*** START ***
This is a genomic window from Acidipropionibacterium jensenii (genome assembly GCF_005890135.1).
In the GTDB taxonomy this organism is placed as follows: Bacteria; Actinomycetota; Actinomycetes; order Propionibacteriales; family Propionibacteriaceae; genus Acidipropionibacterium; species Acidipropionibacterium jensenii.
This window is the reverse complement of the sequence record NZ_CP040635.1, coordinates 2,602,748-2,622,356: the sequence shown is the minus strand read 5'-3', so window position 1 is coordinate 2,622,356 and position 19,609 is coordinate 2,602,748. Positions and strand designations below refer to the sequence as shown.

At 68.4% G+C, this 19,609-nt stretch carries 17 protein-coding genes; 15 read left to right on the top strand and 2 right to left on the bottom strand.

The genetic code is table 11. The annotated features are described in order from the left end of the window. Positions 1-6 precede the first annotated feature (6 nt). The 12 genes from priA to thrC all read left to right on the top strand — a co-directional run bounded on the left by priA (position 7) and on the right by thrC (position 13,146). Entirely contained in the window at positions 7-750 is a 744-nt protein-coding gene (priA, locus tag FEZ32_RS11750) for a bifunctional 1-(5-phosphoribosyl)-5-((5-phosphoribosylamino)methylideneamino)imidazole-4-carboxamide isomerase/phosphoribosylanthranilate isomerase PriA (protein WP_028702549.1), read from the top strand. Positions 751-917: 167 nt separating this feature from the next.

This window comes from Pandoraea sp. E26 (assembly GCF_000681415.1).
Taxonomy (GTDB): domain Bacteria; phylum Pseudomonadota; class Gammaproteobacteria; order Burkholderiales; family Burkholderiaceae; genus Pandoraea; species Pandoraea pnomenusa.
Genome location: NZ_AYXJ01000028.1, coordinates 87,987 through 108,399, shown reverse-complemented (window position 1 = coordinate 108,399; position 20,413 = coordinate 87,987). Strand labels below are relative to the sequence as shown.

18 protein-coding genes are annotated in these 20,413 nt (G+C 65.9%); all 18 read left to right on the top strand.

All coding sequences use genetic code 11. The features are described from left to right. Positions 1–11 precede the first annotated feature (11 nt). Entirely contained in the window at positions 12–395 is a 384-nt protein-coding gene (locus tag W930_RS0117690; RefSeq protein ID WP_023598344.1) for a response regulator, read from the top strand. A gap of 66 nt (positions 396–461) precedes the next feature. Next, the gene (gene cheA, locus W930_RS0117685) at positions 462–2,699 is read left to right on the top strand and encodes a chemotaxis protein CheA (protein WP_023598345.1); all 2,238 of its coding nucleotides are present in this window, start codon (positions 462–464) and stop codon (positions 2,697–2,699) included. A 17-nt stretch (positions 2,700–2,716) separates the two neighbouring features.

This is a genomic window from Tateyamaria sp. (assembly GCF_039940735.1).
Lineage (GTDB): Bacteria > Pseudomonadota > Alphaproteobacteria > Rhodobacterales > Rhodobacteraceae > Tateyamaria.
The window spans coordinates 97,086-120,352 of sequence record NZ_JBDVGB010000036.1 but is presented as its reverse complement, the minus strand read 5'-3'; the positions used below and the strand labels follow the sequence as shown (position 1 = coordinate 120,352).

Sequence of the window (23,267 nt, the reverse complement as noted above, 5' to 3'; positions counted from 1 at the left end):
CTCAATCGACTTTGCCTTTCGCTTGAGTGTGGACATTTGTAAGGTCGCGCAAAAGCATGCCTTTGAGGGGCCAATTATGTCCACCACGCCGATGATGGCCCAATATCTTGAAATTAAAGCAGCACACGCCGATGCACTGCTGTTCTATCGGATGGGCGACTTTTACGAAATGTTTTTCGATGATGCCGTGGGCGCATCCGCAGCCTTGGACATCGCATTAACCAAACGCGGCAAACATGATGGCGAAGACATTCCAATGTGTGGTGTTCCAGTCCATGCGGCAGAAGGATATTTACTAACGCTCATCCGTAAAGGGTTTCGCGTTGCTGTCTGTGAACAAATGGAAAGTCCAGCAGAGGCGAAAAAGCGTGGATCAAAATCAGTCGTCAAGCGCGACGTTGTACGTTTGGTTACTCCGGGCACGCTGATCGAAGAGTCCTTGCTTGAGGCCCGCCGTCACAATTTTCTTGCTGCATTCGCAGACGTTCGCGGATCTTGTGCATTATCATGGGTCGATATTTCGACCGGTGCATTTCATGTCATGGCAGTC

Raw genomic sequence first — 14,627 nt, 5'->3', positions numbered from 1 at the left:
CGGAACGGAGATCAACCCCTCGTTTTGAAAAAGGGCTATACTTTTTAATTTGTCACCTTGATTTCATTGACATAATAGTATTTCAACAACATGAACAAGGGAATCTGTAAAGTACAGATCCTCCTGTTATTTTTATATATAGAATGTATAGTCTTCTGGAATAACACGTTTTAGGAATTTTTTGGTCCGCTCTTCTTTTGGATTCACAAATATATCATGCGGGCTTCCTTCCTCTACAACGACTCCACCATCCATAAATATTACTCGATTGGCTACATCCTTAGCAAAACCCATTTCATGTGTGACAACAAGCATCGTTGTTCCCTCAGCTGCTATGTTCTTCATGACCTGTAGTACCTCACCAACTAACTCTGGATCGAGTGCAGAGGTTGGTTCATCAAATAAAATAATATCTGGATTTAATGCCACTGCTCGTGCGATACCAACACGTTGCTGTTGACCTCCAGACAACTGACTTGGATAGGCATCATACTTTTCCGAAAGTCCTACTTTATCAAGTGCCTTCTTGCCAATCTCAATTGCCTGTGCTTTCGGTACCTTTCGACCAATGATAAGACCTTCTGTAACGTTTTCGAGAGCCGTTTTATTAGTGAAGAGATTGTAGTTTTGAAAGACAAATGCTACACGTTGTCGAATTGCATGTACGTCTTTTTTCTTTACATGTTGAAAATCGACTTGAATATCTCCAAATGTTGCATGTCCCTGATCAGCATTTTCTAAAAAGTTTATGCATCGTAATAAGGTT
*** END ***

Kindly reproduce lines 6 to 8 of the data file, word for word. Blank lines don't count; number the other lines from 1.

This window comes from Pandoraea sp. E26 (assembly GCF_000681415.1).
Taxonomy (GTDB): domain Bacteria; phylum Pseudomonadota; class Gammaproteobacteria; order Burkholderiales; family Burkholderiaceae; genus Pandoraea; species Pandoraea pnomenusa.
Genome location: NZ_AYXJ01000028.1, coordinates 87,987 through 108,399, shown reverse-complemented (window position 1 = coordinate 108,399; position 20,413 = coordinate 87,987). Strand labels below are relative to the sequence as shown.